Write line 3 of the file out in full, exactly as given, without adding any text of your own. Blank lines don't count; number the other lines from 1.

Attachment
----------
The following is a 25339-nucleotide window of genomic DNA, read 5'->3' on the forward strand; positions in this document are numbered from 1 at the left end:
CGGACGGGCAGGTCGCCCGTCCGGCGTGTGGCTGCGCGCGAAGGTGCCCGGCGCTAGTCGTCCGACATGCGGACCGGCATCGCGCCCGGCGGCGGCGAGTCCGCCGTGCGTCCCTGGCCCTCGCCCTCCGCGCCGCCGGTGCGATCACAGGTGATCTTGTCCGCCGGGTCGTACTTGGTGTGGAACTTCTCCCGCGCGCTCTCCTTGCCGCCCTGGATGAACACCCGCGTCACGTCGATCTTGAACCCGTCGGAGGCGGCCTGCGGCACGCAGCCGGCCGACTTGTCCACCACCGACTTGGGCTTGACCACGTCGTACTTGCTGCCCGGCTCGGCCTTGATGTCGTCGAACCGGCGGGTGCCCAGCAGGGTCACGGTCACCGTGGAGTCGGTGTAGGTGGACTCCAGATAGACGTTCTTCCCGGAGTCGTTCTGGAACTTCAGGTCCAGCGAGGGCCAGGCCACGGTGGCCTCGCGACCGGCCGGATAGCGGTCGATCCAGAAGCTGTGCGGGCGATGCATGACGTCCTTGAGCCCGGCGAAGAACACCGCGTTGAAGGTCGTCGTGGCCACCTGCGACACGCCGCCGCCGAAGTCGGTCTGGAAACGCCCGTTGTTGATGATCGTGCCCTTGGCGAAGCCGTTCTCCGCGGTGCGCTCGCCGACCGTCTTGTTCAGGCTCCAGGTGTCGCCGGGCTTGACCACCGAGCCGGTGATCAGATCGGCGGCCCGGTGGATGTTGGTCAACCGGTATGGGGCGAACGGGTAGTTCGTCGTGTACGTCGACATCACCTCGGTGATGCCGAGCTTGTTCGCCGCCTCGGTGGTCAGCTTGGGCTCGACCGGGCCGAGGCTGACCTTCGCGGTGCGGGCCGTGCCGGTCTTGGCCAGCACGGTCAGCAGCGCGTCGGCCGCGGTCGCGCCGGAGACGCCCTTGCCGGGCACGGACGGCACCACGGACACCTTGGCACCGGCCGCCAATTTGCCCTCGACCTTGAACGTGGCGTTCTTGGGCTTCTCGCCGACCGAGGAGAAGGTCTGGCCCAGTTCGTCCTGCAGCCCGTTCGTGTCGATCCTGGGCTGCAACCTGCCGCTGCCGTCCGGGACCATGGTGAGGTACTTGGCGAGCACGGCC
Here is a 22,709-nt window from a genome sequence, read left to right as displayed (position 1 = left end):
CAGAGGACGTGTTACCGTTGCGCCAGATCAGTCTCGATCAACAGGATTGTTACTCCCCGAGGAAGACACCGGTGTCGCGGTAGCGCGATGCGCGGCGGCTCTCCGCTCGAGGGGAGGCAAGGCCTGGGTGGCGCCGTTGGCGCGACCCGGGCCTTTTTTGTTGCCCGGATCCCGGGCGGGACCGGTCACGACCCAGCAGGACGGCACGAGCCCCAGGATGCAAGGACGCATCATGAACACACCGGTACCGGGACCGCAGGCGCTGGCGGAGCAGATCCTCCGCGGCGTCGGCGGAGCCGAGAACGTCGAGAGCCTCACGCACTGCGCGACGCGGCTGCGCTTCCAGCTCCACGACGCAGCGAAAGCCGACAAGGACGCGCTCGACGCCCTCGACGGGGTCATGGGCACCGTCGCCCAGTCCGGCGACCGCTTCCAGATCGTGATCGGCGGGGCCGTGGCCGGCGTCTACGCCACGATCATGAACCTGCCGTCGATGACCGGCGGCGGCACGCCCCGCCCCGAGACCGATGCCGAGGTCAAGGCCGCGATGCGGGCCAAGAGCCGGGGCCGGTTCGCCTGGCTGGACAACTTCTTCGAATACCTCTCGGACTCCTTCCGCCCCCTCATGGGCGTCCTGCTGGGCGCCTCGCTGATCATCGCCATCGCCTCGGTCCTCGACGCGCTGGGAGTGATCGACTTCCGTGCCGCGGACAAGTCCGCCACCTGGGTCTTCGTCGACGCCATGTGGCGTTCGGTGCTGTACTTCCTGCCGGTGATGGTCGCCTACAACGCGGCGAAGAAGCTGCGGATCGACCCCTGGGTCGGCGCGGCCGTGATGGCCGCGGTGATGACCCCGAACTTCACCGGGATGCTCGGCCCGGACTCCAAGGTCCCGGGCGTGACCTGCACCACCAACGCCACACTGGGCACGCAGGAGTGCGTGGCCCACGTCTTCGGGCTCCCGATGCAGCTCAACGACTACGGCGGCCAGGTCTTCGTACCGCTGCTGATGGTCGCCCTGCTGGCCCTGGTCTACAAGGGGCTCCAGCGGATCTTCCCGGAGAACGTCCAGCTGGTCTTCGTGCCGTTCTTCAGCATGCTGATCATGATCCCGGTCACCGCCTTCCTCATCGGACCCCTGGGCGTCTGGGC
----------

Here is a 22,709-nt window from a genome sequence, read left to right as displayed (position 1 = left end):